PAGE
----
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After tough 2016, Bryce Harper looks dominant in spring training

After tough 2016, Bryce Harper looks dominant in spring training

WEST PALM BEACH , Fla. — Nationals manager Dusty Baker discerns a difference in Bryce Harper at the plate this spring compared with the guy who struggled mightily for much of last season.

It's not his current home run binge -- that's simply a byproduct of Harper's success, and a pleasant one at that.

"He's not missing pitches," Baker said. "The last couple days, he's not missing pitches and he's not fouling balls off. When you're not doing well, a lot of times you're fouling balls off that you should putting play, whether it's a line-drive home run or a popup or something."

Harper had homered in three straight games for Washington before going 0 for 1 against Detroit on Monday. Five of his eight spring hits have been homers and he's added a double for good measure.

Harper also drew a four-pitch walk from Tigers ace Justin Verlander in a 3-3, 10-inning tie. The four-time All-Star outfielder is hitting .313 in exhibition play and began the day tied with San Diego's Jabari Blash for the spring training lead in home runs.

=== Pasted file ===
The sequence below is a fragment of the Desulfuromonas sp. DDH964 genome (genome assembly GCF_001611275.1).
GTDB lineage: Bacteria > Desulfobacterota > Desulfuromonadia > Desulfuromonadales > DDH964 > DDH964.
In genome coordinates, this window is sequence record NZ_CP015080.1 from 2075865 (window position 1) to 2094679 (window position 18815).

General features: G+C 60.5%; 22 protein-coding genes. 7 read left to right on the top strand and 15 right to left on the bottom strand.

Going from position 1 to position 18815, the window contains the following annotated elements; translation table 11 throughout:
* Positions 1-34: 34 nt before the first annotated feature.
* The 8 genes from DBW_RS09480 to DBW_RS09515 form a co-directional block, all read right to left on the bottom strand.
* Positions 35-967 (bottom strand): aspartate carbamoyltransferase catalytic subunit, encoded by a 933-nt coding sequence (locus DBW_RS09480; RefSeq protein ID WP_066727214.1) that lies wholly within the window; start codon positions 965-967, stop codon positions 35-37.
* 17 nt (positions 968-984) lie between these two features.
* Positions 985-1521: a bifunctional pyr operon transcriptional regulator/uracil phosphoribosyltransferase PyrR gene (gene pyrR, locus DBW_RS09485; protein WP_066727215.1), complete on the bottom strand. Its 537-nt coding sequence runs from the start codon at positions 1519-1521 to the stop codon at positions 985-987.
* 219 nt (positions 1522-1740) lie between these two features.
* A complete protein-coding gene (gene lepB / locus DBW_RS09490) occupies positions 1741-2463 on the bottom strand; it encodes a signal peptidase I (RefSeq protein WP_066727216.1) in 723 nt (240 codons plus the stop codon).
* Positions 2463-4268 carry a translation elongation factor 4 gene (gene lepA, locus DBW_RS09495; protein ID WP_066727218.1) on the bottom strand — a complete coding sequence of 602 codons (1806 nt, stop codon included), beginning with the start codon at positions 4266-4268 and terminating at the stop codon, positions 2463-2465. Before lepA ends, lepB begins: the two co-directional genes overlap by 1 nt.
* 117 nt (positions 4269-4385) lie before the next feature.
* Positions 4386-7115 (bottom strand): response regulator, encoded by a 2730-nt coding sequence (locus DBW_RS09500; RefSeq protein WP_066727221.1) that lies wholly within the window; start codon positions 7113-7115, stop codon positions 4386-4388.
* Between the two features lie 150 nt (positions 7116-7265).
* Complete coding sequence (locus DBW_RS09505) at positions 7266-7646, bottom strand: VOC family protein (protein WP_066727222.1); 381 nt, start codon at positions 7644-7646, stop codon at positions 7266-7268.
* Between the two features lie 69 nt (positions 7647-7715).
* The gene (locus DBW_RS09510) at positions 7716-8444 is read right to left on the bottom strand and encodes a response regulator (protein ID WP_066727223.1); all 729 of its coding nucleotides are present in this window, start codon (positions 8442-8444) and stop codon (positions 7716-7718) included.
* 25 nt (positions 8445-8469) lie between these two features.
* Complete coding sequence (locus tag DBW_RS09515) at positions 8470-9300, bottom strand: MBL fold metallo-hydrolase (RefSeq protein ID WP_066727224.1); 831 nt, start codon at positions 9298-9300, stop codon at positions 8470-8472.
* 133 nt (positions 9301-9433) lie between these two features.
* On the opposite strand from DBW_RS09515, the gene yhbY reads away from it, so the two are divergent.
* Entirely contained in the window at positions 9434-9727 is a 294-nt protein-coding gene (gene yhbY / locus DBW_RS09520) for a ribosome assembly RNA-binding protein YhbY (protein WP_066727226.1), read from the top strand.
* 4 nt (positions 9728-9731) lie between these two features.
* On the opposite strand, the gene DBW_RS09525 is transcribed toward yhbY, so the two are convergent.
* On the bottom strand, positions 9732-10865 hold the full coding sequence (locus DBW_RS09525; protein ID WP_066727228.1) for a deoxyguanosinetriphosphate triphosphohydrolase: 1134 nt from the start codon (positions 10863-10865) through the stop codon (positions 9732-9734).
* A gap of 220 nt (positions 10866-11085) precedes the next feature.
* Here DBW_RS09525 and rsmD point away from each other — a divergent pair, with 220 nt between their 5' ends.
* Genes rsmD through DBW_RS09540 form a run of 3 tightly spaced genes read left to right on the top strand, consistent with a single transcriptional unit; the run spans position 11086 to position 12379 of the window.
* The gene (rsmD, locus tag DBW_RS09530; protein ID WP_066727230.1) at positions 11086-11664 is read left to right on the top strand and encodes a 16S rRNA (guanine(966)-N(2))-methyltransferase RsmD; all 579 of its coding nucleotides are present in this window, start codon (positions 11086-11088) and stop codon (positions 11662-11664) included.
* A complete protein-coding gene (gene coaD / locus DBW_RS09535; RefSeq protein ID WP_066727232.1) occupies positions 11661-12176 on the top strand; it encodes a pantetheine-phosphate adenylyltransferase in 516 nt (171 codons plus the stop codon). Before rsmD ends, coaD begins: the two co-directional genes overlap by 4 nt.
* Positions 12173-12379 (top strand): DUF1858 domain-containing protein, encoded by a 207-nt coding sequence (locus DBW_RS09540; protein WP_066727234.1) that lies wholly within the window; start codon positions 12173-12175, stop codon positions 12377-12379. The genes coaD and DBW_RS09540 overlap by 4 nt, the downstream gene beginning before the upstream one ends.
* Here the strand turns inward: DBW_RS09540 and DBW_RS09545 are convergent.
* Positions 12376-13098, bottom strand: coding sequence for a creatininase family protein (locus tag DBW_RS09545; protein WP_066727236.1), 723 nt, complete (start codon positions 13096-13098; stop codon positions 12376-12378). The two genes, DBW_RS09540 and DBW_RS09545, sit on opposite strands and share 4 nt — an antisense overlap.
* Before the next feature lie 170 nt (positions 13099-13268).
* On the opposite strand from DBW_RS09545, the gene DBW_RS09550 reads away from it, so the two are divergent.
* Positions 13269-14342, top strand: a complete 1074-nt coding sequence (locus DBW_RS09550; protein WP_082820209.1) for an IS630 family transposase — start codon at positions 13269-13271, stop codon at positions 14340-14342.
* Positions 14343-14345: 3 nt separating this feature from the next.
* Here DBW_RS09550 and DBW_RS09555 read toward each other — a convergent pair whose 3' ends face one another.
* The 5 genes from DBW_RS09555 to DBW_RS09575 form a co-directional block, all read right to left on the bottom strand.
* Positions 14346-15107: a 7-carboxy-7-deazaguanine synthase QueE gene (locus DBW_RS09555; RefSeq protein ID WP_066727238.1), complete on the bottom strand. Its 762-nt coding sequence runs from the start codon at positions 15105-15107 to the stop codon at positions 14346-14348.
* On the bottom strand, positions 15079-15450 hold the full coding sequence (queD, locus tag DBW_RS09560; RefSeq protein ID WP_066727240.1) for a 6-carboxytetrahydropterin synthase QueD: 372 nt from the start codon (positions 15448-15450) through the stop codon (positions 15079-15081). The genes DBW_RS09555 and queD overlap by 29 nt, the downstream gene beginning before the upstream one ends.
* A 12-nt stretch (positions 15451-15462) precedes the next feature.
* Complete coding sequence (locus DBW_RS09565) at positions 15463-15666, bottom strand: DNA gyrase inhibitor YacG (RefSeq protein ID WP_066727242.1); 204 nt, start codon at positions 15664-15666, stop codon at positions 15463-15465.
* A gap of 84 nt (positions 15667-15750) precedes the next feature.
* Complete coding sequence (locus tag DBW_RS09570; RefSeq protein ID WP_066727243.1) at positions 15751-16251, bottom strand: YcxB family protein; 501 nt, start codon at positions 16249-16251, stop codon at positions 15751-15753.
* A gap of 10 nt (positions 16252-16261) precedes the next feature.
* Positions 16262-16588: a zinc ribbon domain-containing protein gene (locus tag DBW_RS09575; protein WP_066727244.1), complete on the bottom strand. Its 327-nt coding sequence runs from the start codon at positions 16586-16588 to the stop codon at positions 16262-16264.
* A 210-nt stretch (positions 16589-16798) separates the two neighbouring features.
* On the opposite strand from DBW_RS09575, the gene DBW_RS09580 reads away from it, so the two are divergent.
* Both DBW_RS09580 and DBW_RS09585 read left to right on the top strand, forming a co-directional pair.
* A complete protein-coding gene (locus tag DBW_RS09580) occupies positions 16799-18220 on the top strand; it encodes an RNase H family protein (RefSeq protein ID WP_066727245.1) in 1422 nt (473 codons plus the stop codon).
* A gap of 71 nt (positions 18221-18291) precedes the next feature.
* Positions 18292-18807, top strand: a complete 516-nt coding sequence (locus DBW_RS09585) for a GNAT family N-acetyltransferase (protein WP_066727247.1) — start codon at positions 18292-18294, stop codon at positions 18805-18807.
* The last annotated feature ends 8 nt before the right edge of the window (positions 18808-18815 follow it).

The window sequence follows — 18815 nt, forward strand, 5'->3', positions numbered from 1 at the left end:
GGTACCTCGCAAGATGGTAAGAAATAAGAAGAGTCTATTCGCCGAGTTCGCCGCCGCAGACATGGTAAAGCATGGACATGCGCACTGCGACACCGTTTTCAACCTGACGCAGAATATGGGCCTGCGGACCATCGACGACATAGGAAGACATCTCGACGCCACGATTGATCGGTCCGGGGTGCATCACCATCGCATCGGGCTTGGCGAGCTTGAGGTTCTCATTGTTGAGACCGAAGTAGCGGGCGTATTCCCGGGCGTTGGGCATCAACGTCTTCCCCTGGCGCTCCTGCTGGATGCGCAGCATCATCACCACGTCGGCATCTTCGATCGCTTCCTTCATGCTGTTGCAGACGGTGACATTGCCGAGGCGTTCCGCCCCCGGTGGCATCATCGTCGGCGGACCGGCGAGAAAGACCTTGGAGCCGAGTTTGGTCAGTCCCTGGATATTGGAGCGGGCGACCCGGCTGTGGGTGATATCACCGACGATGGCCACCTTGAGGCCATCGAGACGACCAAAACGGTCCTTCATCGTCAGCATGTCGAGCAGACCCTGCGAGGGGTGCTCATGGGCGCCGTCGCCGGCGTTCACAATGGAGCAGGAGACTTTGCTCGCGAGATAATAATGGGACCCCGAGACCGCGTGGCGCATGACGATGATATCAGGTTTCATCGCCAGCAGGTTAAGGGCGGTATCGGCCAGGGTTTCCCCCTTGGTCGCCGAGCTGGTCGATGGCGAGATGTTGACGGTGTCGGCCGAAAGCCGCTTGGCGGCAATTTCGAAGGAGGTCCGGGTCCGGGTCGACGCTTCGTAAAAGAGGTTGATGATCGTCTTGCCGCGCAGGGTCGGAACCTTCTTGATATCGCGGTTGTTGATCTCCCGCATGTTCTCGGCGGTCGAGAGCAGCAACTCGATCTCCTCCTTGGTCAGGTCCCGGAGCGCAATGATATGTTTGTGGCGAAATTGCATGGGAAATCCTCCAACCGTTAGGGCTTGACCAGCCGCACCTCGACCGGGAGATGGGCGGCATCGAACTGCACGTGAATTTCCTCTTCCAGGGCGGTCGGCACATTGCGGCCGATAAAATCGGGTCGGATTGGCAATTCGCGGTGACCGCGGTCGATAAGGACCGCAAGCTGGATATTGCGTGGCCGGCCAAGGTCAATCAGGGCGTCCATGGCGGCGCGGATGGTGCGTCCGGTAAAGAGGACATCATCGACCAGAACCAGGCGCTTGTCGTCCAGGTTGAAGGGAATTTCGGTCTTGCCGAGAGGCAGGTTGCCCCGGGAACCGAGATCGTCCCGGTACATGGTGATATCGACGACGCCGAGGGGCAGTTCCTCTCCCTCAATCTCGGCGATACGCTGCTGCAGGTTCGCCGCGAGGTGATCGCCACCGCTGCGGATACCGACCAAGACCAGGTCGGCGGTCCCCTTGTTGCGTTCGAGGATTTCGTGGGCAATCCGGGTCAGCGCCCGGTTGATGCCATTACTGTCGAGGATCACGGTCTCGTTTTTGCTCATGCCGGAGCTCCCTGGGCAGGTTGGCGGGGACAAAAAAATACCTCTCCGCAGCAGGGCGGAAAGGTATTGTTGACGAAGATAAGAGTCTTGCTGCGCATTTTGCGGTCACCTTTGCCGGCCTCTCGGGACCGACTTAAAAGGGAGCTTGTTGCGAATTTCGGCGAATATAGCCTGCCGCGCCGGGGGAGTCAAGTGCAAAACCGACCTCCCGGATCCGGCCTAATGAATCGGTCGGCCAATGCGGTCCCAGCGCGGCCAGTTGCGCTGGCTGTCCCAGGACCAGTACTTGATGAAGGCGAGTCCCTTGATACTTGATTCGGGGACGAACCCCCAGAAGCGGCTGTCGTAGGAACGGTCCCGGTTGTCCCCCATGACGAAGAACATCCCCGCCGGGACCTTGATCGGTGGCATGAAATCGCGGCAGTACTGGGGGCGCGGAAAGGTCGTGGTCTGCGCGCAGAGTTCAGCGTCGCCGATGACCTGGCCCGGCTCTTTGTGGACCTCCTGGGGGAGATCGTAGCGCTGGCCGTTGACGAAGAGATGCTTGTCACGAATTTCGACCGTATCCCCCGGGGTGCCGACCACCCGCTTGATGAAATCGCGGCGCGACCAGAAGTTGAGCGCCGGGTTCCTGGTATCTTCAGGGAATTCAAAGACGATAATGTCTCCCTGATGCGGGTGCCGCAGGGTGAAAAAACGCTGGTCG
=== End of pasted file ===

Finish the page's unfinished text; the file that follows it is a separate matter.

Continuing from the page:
"He looks good. He looks real good," Baker said.

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Harper only hit two homers last spring after winning the 2015 NL MVP award. Once he left Florida, though, Harper turned it on, swatting nine homers by the end of April while hitting .286.

"Without Bryce last year, there's no way we'd have gotten off to the start that we had last year," Baker said.

That surge didn't last. Harper never hit more than four homers in any given month the remainder of the way and only mashed five after the All-Star break. His .226 average in the second half dropped Harper's season average to .243, easily the lowest of his five-year major league career. He finished with 24 homers and 86 RBIs for the NL East champions.

The previous season, Harper hit .330 with 42 home runs and 99 RBIs.

Harper's futility fueled speculation that he was playing through an injury, but he maintained publicly that there was nothing physically wrong with him.

"To me, he was (swinging) underneath and missing a lot of balls, fouling them off," Baker said.

Teammates are hoping that Harper's spring foreshadows a resurgence at the plate.

"As far as health-wise, the way his body looks -- and I think that's the most important thing -- he looks great," first baseman Ryan Zimmerman said.

A strong spring often indicates the return of much-needed confidence for a player coming off a down year.

That might not be the case for Harper.

"Confidence ain't his problem," Baker said. "Confidence might be some other guys' problems, but I think he was probably born confident."

MORE NATS: Washington signs John Lannan to minor league deal

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Shildt, Baldelli win Manager of Year in 1st full seasons

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Shildt, Baldelli win Manager of Year in 1st full seasons